Why do we still have several hundred shareholder-owned electric utilities in the United States, not to mention several thousand municipal and cooperative ones?
A Constellation Of Risks
Will the deal with FPL serve the best interests of ratepayers?
It’s no big secret: The utility industry has assembled a checkered past, earned through a series of bad decisions, often in pursuit of dubious ambition. Sometimes the investors have had to cover the losses. Other times, ratepayers have bailed out billion-dollar blunders.
And the memories are fresh. Only recently have merchant-energy trading houses such as Mirant and NRG come out of bankruptcy, while other merchants now are seeking protection through Chapter 11 (Calpine).
That’s the reason for concern. For, even as many hope that repeal of the Public Utility Holding Company Act (PUHCA) will lead to more efficient and rational corporate structures, they also fear that repeal could foster irrational exuberance, with mergers that fail spectacularly.
Maybe that explains why every new utility merger announcement is being met with a much higher level of scrutiny than in past decades. For example, the merger proposal involving FPL and Constellation has failed to dissuade the typical chorus of opposition and indignation, coming, as it has for years in these cases, from all sorts of investors, industry experts, and consumer advocates. They say the deal should be stopped in its tracks. Why?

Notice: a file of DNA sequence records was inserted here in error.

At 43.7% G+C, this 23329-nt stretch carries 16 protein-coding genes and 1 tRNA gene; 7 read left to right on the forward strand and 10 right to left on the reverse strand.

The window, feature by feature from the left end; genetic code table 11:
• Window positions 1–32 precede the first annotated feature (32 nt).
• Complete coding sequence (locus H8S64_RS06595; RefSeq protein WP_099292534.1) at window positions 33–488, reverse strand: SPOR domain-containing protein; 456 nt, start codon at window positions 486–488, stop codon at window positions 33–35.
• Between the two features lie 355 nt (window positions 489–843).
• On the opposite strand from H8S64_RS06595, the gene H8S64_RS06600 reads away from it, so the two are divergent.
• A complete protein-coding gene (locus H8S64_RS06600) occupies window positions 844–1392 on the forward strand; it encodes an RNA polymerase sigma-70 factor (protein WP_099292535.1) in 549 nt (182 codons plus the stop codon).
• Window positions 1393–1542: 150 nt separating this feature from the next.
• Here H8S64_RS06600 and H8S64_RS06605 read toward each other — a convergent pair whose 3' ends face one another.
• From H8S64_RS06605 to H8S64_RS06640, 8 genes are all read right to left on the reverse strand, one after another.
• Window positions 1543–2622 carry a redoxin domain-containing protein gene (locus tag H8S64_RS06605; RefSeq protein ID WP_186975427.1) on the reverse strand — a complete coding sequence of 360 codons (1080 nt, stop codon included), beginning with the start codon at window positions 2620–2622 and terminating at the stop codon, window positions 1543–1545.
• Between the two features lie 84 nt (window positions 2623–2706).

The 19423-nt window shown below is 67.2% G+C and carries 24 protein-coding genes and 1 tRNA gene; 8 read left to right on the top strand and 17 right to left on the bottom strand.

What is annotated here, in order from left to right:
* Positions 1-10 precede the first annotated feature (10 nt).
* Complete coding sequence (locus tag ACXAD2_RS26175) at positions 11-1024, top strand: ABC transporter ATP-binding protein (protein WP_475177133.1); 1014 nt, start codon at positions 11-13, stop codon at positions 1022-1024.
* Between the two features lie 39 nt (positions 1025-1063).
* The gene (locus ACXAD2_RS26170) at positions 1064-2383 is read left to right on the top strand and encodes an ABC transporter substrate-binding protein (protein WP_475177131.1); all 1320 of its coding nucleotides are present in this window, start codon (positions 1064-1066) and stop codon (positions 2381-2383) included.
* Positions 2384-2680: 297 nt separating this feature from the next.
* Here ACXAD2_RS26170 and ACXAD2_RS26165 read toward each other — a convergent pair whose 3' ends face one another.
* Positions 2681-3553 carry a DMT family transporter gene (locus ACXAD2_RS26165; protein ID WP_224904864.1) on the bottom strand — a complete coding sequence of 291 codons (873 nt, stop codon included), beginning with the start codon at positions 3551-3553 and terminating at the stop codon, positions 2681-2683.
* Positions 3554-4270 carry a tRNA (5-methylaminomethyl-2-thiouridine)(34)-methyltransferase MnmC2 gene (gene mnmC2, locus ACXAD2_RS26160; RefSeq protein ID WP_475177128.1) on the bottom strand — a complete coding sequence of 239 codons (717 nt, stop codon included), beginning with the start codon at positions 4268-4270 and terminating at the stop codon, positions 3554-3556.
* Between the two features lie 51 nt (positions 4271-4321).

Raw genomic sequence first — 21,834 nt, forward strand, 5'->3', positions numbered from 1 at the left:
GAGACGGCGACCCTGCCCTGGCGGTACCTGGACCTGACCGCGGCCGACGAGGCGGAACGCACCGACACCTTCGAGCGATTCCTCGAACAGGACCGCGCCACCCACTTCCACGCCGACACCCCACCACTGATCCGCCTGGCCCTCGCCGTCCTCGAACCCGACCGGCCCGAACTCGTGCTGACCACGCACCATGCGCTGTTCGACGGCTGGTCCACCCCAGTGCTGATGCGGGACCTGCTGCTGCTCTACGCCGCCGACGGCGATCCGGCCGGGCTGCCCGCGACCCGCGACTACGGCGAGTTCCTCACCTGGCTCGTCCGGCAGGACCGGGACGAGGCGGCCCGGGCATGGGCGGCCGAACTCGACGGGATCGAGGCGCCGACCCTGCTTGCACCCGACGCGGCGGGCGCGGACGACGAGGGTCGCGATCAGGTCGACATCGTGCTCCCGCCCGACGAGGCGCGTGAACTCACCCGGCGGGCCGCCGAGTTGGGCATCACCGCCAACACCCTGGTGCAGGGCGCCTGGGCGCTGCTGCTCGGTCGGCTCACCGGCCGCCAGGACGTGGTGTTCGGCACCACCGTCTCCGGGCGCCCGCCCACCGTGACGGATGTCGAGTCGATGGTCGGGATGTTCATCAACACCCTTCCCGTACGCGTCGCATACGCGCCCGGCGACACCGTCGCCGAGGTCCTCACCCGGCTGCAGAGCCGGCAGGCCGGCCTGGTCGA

Some investors appear adamant that the deal offers no real value. Industry experts say there are no operational synergies to be had between the two companies. And consumer advocates are leery that ratepayers may have to bail out FPL if Constellation makes some bad bets in its trading operation.
FPL, whose earnings are derived mostly from its regulated utility, believes that Constellation, whose earnings are derived mostly from unregulated operations, such as trading, will provide the company with greater growth to meet investor expectations.
But the merger also has attracted criticism for its failure to reduce operational costs in any significant way (the deal leaves both headquarters in place) while increasing the risks of the overall entity (the unregulated businesses faces margin pressure, while electric competition is stalled throughout most of the country). Also, the deal fails to make any rational business sense, with many saying FPL is getting only a few nukes and a risky trading book, at best.
In fact, one investor blogging under the name sweetbasilsf at the Yahoo! investor site goes so far as to say “the nukes are the crown jewel of the company, but the unregulated side is nothing more than smoke and mirrors.”
Constellation’s business model is not a focus of this column, but the comment illustrates how investors still do not fully understand the company’s business, or the risks. Many investors are concerned that FPL won’t either.
In its quarterly filing at the Securities and Exchange Commission, dated Nov. 9, Constellation reported lower gross margins for its wholesale marketing and risk management division, as well as for its retail competitive supply business during the quarter and nine months ended Sept. 30, compared with the same periods during 2004. Constellation, in its filing, blamed a combination of higher market prices for electricity and